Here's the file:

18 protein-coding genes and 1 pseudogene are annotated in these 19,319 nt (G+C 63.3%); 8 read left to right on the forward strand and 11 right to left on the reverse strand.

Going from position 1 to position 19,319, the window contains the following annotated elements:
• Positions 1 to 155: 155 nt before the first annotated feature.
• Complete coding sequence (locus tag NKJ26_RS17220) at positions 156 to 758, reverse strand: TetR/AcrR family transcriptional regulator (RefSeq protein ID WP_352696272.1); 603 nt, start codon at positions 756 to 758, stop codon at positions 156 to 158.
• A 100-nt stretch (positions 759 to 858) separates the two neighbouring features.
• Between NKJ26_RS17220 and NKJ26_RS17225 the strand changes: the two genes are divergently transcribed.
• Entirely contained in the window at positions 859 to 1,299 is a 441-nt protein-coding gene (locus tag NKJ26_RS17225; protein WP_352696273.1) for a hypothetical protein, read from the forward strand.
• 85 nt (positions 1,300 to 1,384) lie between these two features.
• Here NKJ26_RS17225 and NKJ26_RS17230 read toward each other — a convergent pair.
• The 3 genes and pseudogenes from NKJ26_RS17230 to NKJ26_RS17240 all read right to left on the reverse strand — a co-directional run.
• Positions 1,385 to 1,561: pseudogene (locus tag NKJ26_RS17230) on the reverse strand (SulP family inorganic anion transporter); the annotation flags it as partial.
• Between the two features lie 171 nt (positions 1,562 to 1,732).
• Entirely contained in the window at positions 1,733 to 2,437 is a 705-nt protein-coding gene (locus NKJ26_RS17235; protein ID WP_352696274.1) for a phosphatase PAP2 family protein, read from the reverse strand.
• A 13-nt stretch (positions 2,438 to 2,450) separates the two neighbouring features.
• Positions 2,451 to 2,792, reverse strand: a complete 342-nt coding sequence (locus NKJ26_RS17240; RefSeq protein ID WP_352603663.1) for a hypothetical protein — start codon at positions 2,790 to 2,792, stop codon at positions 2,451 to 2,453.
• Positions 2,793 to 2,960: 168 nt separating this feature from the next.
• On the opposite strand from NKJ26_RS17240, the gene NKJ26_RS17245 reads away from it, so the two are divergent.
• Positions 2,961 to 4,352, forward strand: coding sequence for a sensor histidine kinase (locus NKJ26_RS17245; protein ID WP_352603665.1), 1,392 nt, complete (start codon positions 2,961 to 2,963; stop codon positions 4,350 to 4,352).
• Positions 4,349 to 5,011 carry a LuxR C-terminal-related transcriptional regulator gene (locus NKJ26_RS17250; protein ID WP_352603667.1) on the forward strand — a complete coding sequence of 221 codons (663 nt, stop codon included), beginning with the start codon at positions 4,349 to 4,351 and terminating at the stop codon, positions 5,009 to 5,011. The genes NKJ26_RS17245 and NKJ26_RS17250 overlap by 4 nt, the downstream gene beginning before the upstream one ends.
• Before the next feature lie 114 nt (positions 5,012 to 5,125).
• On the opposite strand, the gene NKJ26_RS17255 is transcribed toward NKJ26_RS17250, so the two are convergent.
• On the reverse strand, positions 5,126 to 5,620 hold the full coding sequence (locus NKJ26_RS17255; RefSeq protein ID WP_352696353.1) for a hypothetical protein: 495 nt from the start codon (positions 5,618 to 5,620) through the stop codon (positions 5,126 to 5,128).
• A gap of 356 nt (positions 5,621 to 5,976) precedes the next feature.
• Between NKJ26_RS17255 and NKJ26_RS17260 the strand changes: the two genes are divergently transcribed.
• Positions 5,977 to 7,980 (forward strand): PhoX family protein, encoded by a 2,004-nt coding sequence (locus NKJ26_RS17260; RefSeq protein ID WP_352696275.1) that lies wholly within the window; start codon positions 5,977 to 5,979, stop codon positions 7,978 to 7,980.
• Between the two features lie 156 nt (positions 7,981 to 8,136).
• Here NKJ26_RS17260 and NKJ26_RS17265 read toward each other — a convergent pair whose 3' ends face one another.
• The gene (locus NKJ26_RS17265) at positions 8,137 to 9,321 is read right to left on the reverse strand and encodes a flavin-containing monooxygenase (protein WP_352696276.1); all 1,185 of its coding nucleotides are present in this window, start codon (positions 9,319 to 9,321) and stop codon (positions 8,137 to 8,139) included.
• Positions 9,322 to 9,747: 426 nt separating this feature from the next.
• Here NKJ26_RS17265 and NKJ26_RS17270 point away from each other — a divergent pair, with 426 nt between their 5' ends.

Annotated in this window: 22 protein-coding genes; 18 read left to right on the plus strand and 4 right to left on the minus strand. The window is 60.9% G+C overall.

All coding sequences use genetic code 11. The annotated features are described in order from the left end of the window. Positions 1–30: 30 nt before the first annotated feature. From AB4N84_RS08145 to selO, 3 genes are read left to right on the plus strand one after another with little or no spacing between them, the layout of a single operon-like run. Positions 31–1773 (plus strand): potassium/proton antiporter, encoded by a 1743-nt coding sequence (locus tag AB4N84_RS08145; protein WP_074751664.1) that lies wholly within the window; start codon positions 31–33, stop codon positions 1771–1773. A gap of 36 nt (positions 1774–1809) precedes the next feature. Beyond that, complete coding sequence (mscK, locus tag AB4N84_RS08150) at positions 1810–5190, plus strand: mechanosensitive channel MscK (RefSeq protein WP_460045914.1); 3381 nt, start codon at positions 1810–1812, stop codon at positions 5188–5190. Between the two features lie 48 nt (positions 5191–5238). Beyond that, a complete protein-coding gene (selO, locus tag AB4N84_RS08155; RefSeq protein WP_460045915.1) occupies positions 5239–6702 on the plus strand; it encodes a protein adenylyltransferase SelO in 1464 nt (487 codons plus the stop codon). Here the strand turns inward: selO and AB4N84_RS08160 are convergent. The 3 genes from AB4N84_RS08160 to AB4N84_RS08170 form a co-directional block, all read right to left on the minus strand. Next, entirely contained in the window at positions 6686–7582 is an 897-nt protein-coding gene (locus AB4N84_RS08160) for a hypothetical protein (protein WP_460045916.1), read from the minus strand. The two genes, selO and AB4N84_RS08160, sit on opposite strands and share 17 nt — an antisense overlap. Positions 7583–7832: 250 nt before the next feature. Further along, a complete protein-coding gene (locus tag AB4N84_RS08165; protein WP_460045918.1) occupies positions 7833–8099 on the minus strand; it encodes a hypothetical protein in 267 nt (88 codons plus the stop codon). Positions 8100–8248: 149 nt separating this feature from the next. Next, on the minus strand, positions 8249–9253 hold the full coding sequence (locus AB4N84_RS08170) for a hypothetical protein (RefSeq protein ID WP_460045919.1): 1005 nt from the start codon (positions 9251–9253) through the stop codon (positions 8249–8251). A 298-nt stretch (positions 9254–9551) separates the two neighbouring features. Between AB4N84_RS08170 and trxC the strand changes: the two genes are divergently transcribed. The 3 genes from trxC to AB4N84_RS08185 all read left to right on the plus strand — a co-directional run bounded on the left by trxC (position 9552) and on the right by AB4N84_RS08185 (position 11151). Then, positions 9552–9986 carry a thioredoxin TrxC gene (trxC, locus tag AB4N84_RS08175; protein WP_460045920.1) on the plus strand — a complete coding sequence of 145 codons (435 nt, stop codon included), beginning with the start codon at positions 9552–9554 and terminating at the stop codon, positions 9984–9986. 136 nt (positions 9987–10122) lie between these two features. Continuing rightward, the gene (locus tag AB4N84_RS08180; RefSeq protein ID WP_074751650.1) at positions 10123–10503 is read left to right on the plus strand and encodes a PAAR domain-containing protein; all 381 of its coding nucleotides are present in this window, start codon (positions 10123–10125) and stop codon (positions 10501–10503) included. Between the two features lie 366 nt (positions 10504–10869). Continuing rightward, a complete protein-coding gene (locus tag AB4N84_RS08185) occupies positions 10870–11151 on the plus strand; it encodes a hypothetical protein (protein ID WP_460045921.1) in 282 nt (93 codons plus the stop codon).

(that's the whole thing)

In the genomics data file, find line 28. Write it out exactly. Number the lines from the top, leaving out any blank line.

• The gene (locus NKJ26_RS17265) at positions 8,137 to 9,321 is read right to left on the reverse strand and encodes a flavin-containing monooxygenase (protein WP_352696276.1); all 1,185 of its coding nucleotides are present in this window, start codon (positions 9,319 to 9,321) and stop codon (positions 8,137 to 8,139) included.